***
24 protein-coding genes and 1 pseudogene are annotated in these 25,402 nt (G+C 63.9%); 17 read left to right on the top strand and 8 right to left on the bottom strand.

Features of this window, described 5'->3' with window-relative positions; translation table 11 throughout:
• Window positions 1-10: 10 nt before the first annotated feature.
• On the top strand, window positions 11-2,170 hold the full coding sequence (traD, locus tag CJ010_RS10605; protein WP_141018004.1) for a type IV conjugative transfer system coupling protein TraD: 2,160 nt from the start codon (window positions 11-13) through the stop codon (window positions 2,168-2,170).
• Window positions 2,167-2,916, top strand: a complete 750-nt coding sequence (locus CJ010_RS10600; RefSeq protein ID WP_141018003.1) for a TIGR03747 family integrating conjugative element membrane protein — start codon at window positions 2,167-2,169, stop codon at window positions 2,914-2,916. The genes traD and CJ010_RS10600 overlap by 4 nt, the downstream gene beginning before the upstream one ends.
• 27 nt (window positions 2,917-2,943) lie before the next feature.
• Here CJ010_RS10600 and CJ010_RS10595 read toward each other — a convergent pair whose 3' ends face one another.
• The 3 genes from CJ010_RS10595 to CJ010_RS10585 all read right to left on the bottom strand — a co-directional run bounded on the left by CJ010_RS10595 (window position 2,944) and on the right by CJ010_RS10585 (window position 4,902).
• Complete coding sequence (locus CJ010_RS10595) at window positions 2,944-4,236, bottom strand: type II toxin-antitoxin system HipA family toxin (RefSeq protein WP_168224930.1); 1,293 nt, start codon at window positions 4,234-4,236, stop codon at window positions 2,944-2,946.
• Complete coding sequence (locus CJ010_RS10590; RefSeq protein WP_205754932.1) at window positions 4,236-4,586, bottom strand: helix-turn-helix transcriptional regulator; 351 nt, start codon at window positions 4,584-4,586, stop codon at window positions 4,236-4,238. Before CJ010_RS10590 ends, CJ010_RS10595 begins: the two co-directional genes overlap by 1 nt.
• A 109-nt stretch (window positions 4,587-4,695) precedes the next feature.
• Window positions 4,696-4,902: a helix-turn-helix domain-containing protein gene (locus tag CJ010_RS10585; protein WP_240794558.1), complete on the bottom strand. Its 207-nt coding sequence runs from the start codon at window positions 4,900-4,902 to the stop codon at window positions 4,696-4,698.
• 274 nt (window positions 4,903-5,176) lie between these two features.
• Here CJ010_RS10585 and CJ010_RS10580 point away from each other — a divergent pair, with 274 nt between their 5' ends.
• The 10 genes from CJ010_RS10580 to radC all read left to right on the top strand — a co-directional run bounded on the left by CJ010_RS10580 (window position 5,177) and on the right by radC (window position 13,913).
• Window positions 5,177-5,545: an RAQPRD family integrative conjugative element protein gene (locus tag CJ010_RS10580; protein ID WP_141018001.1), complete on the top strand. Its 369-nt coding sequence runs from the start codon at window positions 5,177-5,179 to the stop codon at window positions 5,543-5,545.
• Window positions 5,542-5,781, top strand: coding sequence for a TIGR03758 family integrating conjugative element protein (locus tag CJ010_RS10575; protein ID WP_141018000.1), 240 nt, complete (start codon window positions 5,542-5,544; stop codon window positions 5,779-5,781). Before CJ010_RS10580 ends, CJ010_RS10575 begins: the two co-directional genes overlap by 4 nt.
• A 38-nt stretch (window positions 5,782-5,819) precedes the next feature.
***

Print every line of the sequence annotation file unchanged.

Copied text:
24 protein-coding genes and 1 pseudogene are annotated in these 25,402 nt (G+C 63.9%); 17 read left to right on the top strand and 8 right to left on the bottom strand.

Features of this window, described 5'->3' with window-relative positions; translation table 11 throughout:
• Window positions 1-10: 10 nt before the first annotated feature.
• On the top strand, window positions 11-2,170 hold the full coding sequence (traD, locus tag CJ010_RS10605; protein WP_141018004.1) for a type IV conjugative transfer system coupling protein TraD: 2,160 nt from the start codon (window positions 11-13) through the stop codon (window positions 2,168-2,170).
• Window positions 2,167-2,916, top strand: a complete 750-nt coding sequence (locus CJ010_RS10600; RefSeq protein ID WP_141018003.1) for a TIGR03747 family integrating conjugative element membrane protein — start codon at window positions 2,167-2,169, stop codon at window positions 2,914-2,916. The genes traD and CJ010_RS10600 overlap by 4 nt, the downstream gene beginning before the upstream one ends.
• 27 nt (window positions 2,917-2,943) lie before the next feature.
• Here CJ010_RS10600 and CJ010_RS10595 read toward each other — a convergent pair whose 3' ends face one another.
• The 3 genes from CJ010_RS10595 to CJ010_RS10585 all read right to left on the bottom strand — a co-directional run bounded on the left by CJ010_RS10595 (window position 2,944) and on the right by CJ010_RS10585 (window position 4,902).
• Complete coding sequence (locus CJ010_RS10595) at window positions 2,944-4,236, bottom strand: type II toxin-antitoxin system HipA family toxin (RefSeq protein WP_168224930.1); 1,293 nt, start codon at window positions 4,234-4,236, stop codon at window positions 2,944-2,946.
• Complete coding sequence (locus CJ010_RS10590; RefSeq protein WP_205754932.1) at window positions 4,236-4,586, bottom strand: helix-turn-helix transcriptional regulator; 351 nt, start codon at window positions 4,584-4,586, stop codon at window positions 4,236-4,238. Before CJ010_RS10590 ends, CJ010_RS10595 begins: the two co-directional genes overlap by 1 nt.
• A 109-nt stretch (window positions 4,587-4,695) precedes the next feature.
• Window positions 4,696-4,902: a helix-turn-helix domain-containing protein gene (locus tag CJ010_RS10585; protein WP_240794558.1), complete on the bottom strand. Its 207-nt coding sequence runs from the start codon at window positions 4,900-4,902 to the stop codon at window positions 4,696-4,698.
• 274 nt (window positions 4,903-5,176) lie between these two features.
• Here CJ010_RS10585 and CJ010_RS10580 point away from each other — a divergent pair, with 274 nt between their 5' ends.
• The 10 genes from CJ010_RS10580 to radC all read left to right on the top strand — a co-directional run bounded on the left by CJ010_RS10580 (window position 5,177) and on the right by radC (window position 13,913).
• Window positions 5,177-5,545: an RAQPRD family integrative conjugative element protein gene (locus tag CJ010_RS10580; protein ID WP_141018001.1), complete on the top strand. Its 369-nt coding sequence runs from the start codon at window positions 5,177-5,179 to the stop codon at window positions 5,543-5,545.
• Window positions 5,542-5,781, top strand: coding sequence for a TIGR03758 family integrating conjugative element protein (locus tag CJ010_RS10575; protein ID WP_141018000.1), 240 nt, complete (start codon window positions 5,542-5,544; stop codon window positions 5,779-5,781). Before CJ010_RS10580 ends, CJ010_RS10575 begins: the two co-directional genes overlap by 4 nt.
• A 38-nt stretch (window positions 5,782-5,819) precedes the next feature.